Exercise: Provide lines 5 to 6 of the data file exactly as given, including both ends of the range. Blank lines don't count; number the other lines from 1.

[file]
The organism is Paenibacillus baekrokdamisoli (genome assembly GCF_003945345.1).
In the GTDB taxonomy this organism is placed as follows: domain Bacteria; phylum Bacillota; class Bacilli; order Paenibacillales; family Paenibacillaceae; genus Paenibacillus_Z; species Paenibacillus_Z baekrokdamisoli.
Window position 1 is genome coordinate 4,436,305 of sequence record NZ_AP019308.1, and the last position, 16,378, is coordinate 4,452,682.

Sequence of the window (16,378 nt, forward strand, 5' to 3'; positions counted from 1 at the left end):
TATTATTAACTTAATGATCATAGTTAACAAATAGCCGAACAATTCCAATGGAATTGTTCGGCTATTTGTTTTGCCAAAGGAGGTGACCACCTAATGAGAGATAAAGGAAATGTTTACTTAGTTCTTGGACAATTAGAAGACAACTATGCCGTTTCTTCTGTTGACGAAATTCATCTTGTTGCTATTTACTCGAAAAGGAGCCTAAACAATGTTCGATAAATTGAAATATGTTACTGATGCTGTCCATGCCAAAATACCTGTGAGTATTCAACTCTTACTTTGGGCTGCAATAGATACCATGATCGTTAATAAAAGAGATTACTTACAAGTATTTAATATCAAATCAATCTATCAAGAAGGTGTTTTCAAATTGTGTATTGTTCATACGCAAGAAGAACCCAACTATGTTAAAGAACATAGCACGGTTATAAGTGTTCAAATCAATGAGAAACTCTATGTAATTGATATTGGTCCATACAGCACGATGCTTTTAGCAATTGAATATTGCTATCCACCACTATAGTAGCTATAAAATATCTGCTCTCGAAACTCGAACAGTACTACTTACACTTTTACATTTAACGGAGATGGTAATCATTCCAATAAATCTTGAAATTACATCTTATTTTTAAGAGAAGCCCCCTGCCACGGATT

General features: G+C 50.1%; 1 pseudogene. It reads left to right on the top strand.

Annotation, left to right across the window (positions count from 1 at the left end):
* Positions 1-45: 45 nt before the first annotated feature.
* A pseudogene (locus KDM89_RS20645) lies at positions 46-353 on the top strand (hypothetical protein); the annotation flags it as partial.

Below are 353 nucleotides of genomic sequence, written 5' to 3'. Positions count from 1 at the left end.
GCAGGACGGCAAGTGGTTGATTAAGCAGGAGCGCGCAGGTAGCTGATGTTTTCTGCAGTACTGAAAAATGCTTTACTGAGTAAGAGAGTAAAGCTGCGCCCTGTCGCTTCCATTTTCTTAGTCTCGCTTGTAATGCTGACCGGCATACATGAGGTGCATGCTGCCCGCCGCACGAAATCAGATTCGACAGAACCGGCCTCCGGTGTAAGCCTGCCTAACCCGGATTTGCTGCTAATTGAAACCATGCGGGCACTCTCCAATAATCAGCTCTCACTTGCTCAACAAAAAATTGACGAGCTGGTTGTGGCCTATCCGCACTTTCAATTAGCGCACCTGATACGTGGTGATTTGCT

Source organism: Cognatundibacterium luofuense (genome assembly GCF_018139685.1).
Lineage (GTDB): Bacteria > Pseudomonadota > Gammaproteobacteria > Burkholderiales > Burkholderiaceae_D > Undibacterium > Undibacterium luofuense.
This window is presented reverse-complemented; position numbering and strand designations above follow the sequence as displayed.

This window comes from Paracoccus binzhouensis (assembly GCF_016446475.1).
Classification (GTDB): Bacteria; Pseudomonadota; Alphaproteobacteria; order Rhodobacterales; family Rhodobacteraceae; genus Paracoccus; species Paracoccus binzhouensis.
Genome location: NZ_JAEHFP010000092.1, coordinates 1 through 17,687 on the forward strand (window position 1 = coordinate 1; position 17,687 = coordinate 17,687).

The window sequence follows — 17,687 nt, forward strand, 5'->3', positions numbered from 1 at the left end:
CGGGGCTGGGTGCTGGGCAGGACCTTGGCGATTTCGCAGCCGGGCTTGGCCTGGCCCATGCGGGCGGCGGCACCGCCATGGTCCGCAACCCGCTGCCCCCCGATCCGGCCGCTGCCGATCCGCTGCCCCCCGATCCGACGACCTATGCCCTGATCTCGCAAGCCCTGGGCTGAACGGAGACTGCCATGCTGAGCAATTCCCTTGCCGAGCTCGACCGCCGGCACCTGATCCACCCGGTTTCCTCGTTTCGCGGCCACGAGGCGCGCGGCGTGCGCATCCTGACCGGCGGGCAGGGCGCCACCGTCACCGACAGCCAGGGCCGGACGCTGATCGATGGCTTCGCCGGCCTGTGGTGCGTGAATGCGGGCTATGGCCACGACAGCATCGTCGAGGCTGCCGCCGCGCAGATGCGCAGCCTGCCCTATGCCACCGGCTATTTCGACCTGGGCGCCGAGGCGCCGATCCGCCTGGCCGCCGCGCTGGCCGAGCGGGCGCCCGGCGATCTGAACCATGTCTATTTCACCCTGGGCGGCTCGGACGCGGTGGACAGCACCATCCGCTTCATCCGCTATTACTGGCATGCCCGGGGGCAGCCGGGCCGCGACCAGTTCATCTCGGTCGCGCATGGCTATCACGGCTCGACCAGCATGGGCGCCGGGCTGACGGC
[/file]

TATTATTAACTTAATGATCATAGTTAACAAATAGCCGAACAATTCCAATGGAATTGTTCGGCTATTTGTTTTGCCAAAGGAGGTGACCACCTAATGAGAGATAAAGGAAATGTTTACTTAGTTCTTGGACAATTAGAAGACAACTATGCCGTTTCTTCTGTTGACGAAATTCATCTTGTTGCTATTTACTCGAAAAGGAGCCTAAACAATGTTCGATAAATTGAAATATGTTACTGATGCTGTCCATGCCAAAATACCTGTGAGTATTCAACTCTTACTTTGGGCTGCAATAGATACCATGATCGTTAATAAAAGAGATTACTTACAAGTATTTAATATCAAATCAATCTATCAAGAAGGTGTTTTCAAATTGTGTATTGTTCATACGCAAGAAGAACCCAACTATGTTAAAGAACATAGCACGGTTATAAGTGTTCAAATCAATGAGAAACTCTATGTAATTGATATTGGTCCATACAGCACGATGCTTTTAGCAATTGAATATTGCTATCCACCACTATAGTAGCTATAAAATATCTGCTCTCGAAACTCGAACAGTACTACTTACACTTTTACATTTAACGGAGATGGTAATCATTCCAATAAATCTTGAAATTACATCTTATTTTTAAGAGAAGCCCCCTGCCACGGATT

General features: G+C 50.1%; 1 pseudogene. It reads left to right on the top strand.